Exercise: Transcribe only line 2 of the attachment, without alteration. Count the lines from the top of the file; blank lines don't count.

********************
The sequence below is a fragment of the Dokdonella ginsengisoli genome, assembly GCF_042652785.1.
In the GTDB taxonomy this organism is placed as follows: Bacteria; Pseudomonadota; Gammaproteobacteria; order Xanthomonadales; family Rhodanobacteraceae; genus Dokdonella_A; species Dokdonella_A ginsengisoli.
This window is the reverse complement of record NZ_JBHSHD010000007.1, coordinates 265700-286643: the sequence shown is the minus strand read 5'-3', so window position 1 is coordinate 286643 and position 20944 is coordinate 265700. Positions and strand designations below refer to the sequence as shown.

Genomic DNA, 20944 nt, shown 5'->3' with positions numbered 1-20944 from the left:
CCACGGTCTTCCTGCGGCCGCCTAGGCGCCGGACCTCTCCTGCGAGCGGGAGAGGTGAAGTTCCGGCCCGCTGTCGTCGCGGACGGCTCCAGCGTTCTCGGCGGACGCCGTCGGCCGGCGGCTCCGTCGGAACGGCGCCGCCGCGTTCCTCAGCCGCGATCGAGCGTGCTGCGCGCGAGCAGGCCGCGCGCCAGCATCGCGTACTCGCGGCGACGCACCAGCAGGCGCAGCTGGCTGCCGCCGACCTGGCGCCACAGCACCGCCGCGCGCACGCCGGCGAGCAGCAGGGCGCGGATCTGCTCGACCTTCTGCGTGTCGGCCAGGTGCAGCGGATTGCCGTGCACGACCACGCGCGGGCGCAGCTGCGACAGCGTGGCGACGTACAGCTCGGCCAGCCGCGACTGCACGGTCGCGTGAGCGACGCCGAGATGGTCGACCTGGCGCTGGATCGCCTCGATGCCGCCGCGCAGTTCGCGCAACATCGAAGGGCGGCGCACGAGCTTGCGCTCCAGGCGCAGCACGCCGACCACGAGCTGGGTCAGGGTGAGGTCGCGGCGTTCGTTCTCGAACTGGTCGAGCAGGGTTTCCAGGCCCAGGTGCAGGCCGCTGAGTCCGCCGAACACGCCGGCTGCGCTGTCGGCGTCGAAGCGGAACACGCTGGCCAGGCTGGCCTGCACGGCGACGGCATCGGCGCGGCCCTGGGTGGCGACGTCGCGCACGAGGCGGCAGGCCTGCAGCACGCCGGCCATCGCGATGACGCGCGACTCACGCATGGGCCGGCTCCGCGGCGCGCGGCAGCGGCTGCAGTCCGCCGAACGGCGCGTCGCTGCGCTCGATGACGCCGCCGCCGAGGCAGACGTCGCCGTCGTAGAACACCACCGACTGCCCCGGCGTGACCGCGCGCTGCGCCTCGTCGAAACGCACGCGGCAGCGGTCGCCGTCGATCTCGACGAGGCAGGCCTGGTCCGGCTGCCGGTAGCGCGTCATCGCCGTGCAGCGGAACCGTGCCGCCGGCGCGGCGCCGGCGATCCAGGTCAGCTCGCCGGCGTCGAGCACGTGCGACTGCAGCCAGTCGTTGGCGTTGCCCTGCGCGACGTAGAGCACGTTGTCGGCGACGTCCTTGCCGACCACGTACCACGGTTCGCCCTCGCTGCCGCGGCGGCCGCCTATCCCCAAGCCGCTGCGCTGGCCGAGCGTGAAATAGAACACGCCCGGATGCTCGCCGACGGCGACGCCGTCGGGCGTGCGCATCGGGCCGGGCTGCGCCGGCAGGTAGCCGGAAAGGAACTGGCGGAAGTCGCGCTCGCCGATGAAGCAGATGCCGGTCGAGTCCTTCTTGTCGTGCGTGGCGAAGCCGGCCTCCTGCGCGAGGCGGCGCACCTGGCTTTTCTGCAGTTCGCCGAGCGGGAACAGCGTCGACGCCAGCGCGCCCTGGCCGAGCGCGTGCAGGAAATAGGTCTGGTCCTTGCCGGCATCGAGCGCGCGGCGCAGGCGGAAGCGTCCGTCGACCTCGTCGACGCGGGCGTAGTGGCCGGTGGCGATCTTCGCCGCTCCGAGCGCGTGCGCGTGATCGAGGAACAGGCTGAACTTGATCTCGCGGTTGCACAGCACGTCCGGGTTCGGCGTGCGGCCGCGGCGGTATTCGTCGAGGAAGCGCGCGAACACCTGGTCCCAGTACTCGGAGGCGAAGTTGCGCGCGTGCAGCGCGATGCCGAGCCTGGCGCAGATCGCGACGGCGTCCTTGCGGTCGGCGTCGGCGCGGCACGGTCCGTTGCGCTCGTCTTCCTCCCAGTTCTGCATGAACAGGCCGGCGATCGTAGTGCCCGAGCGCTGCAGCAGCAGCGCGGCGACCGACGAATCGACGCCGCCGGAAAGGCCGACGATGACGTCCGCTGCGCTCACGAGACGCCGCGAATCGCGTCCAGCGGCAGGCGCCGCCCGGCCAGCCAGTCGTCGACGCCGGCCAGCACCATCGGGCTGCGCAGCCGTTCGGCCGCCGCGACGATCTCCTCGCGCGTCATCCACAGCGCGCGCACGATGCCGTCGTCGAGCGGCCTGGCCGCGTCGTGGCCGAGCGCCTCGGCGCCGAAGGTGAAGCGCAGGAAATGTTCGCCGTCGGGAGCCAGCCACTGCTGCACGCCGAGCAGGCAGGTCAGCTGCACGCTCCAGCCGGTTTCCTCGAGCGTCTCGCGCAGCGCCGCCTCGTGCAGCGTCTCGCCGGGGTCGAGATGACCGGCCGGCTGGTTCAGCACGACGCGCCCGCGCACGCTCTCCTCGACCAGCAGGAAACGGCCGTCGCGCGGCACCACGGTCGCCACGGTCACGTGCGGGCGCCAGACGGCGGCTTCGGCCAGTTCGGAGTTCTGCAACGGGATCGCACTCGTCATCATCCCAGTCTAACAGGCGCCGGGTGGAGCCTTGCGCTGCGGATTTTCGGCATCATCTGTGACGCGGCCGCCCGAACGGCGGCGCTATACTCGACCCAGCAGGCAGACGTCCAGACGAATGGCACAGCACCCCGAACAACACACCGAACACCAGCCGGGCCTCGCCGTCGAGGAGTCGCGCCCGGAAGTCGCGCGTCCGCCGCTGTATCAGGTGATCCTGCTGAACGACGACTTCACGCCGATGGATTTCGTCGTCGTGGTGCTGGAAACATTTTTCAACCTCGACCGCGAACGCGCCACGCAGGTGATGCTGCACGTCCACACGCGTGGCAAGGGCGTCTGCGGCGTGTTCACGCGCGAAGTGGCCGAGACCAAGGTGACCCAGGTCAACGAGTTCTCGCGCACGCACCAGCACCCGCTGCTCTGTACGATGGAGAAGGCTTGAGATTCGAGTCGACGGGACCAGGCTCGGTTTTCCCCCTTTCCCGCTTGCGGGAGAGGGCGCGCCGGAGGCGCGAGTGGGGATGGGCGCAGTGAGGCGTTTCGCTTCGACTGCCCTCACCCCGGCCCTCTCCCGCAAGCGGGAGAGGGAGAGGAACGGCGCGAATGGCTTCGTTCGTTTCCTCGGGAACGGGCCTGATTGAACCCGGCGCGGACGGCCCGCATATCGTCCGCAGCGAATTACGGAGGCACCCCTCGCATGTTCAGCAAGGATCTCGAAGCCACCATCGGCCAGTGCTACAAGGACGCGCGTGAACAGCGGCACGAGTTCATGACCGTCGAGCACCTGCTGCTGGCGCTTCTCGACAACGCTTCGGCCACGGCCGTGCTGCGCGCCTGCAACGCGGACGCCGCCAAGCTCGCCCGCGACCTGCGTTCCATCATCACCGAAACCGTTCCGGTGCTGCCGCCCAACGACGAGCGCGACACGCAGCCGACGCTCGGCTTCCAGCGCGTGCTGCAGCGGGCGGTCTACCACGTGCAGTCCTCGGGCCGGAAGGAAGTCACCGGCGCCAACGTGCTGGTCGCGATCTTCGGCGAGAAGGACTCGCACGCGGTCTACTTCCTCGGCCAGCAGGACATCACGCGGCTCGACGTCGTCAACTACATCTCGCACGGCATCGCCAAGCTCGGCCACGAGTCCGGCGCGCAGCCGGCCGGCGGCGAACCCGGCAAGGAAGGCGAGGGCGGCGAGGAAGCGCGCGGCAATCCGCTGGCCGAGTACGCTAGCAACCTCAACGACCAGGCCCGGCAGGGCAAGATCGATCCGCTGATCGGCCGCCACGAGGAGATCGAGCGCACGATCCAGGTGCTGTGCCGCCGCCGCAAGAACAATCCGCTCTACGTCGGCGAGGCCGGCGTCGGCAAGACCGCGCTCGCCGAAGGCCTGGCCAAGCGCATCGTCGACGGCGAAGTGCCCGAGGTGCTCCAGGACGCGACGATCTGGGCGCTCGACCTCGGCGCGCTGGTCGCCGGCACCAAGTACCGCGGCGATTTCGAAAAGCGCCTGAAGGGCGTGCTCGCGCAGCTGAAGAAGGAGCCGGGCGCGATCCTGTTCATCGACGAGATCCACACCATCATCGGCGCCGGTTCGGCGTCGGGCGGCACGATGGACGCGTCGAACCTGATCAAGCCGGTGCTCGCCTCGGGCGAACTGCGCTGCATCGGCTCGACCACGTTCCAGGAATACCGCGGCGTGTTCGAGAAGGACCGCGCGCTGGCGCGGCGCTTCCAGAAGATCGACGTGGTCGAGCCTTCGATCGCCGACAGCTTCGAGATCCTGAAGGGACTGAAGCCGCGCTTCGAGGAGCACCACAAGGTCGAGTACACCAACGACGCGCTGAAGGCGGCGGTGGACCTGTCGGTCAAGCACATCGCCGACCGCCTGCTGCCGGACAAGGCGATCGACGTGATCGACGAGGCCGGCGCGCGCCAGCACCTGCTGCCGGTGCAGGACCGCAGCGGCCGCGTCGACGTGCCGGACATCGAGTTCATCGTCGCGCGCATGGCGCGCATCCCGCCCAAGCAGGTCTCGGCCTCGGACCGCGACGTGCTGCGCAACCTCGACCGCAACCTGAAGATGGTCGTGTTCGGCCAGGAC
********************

In the GTDB taxonomy this organism is placed as follows: Bacteria; Pseudomonadota; Gammaproteobacteria; order Xanthomonadales; family Rhodanobacteraceae; genus Dokdonella_A; species Dokdonella_A ginsengisoli.